Turnblad Mansion Gargoyle. Photo by the American Swedish Institute via Flickr [Creative Commons].
I belong to a wonderful group on Facebook called Mansions of the Gilded Age
. Last month, I asked some of my fellow group members whether they knew of any gargoyles on Gilded Age homes. They came back with quite a few great examples, including the Turnblad Mansion in Minneapolis. Commissioned by Swedish-born newspaper publisher Swan Turnblad and his wife Christina in 1903, the house was designed by architects Christopher Boehme and Victor Cordella in the Chateauesque style. Popular in America and Canada at the time, Chateauesque got its name from the French country homes it emulated.
Always keen to honor their homeland, the Turnblads donated the mansion to the American Swedish Institute in 1929; it is unclear whether they were also the institute’s founders. The American Swedish Institute still operates in the Turnblad Mansion and other buildings today, with a mission “to share experiences around themes of culture, migration, the environment and the arts, informed by enduring links to Sweden”.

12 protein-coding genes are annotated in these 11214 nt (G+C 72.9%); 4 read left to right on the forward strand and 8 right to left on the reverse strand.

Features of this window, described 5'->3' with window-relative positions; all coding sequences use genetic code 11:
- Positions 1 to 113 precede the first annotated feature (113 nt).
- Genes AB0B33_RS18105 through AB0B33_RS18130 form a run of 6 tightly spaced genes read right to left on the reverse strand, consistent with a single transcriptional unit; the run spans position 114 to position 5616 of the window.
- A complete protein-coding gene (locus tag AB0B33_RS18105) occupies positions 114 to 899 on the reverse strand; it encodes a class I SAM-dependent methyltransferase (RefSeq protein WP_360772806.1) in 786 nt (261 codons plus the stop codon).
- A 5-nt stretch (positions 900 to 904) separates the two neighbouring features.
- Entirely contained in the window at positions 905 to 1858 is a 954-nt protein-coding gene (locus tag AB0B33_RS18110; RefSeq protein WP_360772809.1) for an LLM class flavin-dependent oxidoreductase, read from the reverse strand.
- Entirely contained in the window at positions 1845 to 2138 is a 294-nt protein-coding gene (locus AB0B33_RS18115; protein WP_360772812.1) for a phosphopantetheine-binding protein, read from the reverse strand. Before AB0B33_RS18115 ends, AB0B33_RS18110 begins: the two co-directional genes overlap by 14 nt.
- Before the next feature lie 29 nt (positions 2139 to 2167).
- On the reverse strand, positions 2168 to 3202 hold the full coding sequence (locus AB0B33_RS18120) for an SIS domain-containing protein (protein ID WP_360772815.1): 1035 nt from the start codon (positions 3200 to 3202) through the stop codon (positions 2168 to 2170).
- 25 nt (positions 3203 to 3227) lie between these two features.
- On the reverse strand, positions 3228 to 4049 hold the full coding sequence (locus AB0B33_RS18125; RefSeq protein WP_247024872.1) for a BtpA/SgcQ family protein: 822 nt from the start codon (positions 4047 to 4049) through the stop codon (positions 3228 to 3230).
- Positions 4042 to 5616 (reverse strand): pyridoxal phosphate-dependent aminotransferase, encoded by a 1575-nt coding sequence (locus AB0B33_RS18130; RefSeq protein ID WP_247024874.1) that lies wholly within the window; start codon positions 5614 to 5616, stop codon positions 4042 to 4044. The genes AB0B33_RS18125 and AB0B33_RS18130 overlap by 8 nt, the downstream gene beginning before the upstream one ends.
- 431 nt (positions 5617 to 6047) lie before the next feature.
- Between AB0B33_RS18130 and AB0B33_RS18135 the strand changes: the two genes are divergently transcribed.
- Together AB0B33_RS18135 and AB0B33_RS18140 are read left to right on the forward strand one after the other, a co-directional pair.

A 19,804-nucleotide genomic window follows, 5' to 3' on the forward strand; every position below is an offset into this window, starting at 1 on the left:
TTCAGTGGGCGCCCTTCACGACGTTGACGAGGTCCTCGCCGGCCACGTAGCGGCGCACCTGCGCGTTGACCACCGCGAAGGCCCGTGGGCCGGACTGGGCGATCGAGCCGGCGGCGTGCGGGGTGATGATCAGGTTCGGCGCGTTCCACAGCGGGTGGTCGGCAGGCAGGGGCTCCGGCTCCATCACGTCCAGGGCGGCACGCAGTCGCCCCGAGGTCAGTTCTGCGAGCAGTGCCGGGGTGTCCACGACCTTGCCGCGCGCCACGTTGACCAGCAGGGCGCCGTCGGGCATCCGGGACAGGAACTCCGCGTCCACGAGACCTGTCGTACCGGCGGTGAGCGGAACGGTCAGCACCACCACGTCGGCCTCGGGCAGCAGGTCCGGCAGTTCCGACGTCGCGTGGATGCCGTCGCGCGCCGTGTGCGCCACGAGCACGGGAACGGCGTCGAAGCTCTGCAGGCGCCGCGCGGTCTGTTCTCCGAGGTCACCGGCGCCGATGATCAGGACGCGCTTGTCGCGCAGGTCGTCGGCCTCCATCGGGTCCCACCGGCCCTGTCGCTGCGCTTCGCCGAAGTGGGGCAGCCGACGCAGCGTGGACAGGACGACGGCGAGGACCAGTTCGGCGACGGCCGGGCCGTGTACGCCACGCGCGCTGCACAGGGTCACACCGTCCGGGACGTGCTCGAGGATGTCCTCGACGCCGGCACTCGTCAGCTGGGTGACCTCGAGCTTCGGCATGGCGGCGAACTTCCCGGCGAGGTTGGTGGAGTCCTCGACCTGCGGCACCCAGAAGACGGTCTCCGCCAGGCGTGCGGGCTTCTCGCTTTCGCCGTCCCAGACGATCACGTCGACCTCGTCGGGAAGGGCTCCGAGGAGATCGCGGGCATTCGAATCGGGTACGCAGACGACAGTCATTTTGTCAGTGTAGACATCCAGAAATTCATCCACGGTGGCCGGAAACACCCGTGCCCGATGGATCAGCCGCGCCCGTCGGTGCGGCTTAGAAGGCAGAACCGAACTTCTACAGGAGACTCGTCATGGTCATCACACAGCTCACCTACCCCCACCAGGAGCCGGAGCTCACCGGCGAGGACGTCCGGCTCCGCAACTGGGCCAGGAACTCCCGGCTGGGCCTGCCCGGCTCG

The Turnblad Mansion is home to several true gargoyles (as opposed to non-functional grotesques). It appears that the creature shown above was pressed into service as the ring bearer at a wedding held in the mansion. In the exterior view of this Swedish-American answer to Cinderella’s castle, you can see the profiles of several other gargoyles projecting from the corners of the front and side porticos.
Sources: “Swan Turnblad”, Wikipedia.org, accessed 5/29/16. “American Swedish Institute”, Wikipedia.org, accessed 5/29/16. “Turnblad Mansion”, American Swedish Institute, accessed 5/29/16.
So many thanks to Mansions of the Gilded Age TJ Bren for introducing me to this beautiful house and gargoyles!
Exterior of the Turnblad Mansion, Minneapolis. Photo by the American Swedish Institute via Flickr [Creative Commons].